Manager’s Message – September 2022

The Repercussions of Dam Removal

Ned Ratterman headshotA significant number of people are interested in removing the four lower dams on the Snake River. This movement is especially frightening because the players involved are politicizing something they have not researched well and would have serious consequences if moved upon.

Several primary topics are included in this discussion, including wildlife, carbon emission, economic impact and electric reliability.

One reality not discussed is the massive effort the Bonneville Power Administration (BPA) puts forth toward wildlife mitigation. Did you know that between one-fourth and one-third of your wholesale power bill goes directly to fish passage improvement, habitat restoration, hatchery funding and predation control? BPA does not draw attention to the plethora of positive efforts expended toward fish and wildlife, but you should be aware of their priority and offer these insights to those who claim the dams only harm our ecosystems. They’re incorrect.

If the dams are removed, the transportation of goods and materials through the Columbia and Snake River region will default to trucks and/or rail. In either scenario, the net carbon differential between using barging for commerce or alternative methods is enormous. Ironically, Governor Jay Inslee and Senator Patty Murray from Washington state spearheaded a study to explore the environmental consequences of dam removal. The results stated they failed to consider all environmental impacts. Not to be deterred, they intend to push forward with additional studies to strengthen their positions advocating removal of the dams.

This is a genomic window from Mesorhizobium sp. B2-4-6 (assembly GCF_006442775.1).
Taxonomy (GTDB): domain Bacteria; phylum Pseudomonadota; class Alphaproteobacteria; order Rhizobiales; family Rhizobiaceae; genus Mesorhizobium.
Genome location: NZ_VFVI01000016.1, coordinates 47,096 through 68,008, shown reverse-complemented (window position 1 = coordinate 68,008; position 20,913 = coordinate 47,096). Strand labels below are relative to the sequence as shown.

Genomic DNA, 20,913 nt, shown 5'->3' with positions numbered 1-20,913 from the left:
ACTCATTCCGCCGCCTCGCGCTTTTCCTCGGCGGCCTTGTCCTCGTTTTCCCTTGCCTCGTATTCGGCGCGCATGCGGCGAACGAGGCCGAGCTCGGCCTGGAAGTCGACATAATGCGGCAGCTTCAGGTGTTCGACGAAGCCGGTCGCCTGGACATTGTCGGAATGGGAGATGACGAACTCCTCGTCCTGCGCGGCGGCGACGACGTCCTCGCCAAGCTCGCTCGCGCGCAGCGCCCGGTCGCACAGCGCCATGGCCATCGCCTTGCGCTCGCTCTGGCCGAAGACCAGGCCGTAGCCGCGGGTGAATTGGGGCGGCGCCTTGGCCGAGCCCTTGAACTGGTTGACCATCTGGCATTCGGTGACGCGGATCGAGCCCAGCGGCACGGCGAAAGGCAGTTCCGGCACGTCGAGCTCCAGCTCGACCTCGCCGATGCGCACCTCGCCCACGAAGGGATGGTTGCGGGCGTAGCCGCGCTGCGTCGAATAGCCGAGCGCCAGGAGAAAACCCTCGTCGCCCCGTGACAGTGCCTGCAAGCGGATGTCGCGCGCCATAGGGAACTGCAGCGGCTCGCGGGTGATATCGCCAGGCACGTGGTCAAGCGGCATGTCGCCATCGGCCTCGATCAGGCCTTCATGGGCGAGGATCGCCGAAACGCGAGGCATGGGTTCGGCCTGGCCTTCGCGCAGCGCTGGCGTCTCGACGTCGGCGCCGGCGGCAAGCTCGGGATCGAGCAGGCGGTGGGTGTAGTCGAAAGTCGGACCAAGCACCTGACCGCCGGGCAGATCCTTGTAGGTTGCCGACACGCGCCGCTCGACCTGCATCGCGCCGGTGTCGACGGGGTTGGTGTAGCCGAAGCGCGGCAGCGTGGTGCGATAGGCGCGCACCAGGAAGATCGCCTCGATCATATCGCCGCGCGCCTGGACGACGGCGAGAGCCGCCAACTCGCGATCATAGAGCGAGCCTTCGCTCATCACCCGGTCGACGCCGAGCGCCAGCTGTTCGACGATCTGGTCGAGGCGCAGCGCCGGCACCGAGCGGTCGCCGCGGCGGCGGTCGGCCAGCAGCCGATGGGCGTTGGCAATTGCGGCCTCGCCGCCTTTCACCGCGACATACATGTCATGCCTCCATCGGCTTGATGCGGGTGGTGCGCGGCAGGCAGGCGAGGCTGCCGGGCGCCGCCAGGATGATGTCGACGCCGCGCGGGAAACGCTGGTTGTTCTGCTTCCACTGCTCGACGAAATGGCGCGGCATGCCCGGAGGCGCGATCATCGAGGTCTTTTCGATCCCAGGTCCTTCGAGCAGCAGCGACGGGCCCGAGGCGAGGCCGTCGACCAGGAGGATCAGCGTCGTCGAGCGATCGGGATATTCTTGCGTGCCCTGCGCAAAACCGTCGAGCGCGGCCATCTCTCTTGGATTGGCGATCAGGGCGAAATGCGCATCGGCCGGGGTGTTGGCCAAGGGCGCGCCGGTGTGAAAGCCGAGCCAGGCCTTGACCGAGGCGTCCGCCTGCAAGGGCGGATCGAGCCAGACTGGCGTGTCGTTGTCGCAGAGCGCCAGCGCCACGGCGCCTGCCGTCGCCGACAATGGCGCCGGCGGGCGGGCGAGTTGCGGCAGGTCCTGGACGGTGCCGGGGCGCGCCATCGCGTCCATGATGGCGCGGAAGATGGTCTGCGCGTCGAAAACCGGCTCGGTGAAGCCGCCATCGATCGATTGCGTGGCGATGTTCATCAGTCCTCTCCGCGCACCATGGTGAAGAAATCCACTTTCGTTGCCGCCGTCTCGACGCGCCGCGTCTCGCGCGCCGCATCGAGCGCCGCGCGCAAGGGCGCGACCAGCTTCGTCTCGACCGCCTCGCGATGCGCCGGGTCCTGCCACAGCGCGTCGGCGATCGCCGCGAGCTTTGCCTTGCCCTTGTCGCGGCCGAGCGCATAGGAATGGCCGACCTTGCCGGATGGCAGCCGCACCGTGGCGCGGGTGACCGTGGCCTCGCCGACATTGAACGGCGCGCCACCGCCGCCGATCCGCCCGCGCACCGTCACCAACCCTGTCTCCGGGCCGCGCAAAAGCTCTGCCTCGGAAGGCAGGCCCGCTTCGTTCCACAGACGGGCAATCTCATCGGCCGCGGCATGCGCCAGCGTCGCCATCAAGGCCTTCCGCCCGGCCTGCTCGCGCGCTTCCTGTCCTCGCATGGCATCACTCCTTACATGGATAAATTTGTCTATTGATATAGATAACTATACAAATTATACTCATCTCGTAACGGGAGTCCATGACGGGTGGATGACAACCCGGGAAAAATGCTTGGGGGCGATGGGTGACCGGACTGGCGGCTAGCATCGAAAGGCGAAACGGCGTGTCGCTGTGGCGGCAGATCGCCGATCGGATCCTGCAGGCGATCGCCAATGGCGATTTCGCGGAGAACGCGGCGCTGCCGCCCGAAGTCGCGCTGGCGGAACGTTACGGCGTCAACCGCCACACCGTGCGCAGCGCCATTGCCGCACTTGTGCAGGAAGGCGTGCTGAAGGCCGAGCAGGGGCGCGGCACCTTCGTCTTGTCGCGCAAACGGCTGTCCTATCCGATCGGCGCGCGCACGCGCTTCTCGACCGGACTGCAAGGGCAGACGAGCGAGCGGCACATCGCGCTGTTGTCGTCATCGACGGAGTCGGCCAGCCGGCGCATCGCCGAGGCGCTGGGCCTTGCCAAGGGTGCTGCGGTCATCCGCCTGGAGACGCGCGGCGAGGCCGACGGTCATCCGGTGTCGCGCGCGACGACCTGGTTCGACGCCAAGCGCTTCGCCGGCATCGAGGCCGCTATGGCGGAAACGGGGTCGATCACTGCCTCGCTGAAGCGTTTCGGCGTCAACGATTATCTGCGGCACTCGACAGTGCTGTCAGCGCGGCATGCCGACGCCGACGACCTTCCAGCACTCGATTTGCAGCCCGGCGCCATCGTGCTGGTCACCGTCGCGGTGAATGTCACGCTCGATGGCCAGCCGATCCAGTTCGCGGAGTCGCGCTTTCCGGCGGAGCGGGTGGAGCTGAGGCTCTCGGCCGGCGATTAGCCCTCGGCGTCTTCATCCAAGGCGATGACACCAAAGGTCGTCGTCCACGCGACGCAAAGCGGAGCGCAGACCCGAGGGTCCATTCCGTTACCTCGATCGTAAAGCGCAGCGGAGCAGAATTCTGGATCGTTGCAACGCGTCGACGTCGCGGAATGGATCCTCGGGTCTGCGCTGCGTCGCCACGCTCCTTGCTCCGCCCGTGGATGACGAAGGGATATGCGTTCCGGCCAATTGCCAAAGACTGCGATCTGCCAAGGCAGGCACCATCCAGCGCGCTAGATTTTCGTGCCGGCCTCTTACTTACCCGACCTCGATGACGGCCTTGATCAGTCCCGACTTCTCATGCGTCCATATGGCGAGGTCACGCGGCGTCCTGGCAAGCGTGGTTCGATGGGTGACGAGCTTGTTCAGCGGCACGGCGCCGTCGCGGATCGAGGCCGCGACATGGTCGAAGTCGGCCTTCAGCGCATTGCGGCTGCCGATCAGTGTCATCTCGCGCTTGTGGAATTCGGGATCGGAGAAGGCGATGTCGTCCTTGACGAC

The Columbia River is an economic driver for a major segment of the Pacific Northwest’s employees. Irrigation services, power production, flood control, recreation, domestic water supply and agricultural production factor into the foundation of the region’s economy. Without the dams, these sectors are jeopardized.

Retail power pricing in our region is among the lowest in the nation. This is a result of the engineering masterpiece we know as the Federal Columbia River Power System and the BPA. With the foresight to conceptualize a stable power supply made possible by the dams and with the critically important value of job creation in the face of the Great Depression, President Franklin Roosevelt afforded us a gift we should not spurn after decades of benefiting from it.

Not only did the government forge pathways to create one of the most reliable electric generating projects on the planet, but Congress further protected those most vulnerable by creating preference for public utilities. The 1937 Bonneville Project Act specifically declared that preference be provided to consumer-owned utilities.

With a brief overview of the benefits we enjoy due to our power supply and a historical perspective of our forefather’s abilities to position ourselves in a stable energy environment for years to come, why would we seek alternatives that cannot begin to deliver benefits on the scale of our current model?

General Manager
Ned Ratterman